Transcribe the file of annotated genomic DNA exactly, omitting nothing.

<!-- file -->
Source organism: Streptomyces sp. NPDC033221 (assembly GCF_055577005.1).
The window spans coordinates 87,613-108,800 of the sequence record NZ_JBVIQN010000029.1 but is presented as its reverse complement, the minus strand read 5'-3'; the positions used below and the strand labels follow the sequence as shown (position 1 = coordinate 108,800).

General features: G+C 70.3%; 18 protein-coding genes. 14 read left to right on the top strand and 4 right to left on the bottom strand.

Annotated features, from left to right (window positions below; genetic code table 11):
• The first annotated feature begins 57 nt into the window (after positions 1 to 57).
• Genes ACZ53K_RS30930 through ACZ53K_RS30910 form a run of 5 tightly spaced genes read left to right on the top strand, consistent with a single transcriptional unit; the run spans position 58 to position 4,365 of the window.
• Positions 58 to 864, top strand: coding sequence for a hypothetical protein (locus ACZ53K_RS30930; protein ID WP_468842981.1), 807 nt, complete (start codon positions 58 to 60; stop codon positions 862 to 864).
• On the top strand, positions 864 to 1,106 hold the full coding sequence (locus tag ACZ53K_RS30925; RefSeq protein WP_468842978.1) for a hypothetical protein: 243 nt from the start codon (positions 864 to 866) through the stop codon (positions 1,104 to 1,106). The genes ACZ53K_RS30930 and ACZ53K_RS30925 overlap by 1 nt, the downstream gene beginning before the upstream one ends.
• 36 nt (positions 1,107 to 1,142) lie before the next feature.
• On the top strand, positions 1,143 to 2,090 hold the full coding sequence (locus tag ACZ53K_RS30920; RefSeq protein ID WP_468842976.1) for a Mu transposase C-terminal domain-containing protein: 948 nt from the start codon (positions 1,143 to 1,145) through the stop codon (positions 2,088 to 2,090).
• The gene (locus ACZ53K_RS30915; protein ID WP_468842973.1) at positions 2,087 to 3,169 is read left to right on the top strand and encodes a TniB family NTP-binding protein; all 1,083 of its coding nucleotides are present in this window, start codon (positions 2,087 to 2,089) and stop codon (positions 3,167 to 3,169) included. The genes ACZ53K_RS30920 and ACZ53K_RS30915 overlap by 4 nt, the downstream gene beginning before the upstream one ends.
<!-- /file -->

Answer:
Source organism: Streptomyces sp. NPDC033221 (assembly GCF_055577005.1).
The window spans coordinates 87,613-108,800 of the sequence record NZ_JBVIQN010000029.1 but is presented as its reverse complement, the minus strand read 5'-3'; the positions used below and the strand labels follow the sequence as shown (position 1 = coordinate 108,800).

General features: G+C 70.3%; 18 protein-coding genes. 14 read left to right on the top strand and 4 right to left on the bottom strand.

Annotated features, from left to right (window positions below; genetic code table 11):
• The first annotated feature begins 57 nt into the window (after positions 1 to 57).
• Genes ACZ53K_RS30930 through ACZ53K_RS30910 form a run of 5 tightly spaced genes read left to right on the top strand, consistent with a single transcriptional unit; the run spans position 58 to position 4,365 of the window.
• Positions 58 to 864, top strand: coding sequence for a hypothetical protein (locus ACZ53K_RS30930; protein ID WP_468842981.1), 807 nt, complete (start codon positions 58 to 60; stop codon positions 862 to 864).
• On the top strand, positions 864 to 1,106 hold the full coding sequence (locus tag ACZ53K_RS30925; RefSeq protein WP_468842978.1) for a hypothetical protein: 243 nt from the start codon (positions 864 to 866) through the stop codon (positions 1,104 to 1,106). The genes ACZ53K_RS30930 and ACZ53K_RS30925 overlap by 1 nt, the downstream gene beginning before the upstream one ends.
• 36 nt (positions 1,107 to 1,142) lie before the next feature.
• On the top strand, positions 1,143 to 2,090 hold the full coding sequence (locus tag ACZ53K_RS30920; RefSeq protein ID WP_468842976.1) for a Mu transposase C-terminal domain-containing protein: 948 nt from the start codon (positions 1,143 to 1,145) through the stop codon (positions 2,088 to 2,090).
• The gene (locus ACZ53K_RS30915; protein ID WP_468842973.1) at positions 2,087 to 3,169 is read left to right on the top strand and encodes a TniB family NTP-binding protein; all 1,083 of its coding nucleotides are present in this window, start codon (positions 2,087 to 2,089) and stop codon (positions 3,167 to 3,169) included. The genes ACZ53K_RS30920 and ACZ53K_RS30915 overlap by 4 nt, the downstream gene beginning before the upstream one ends.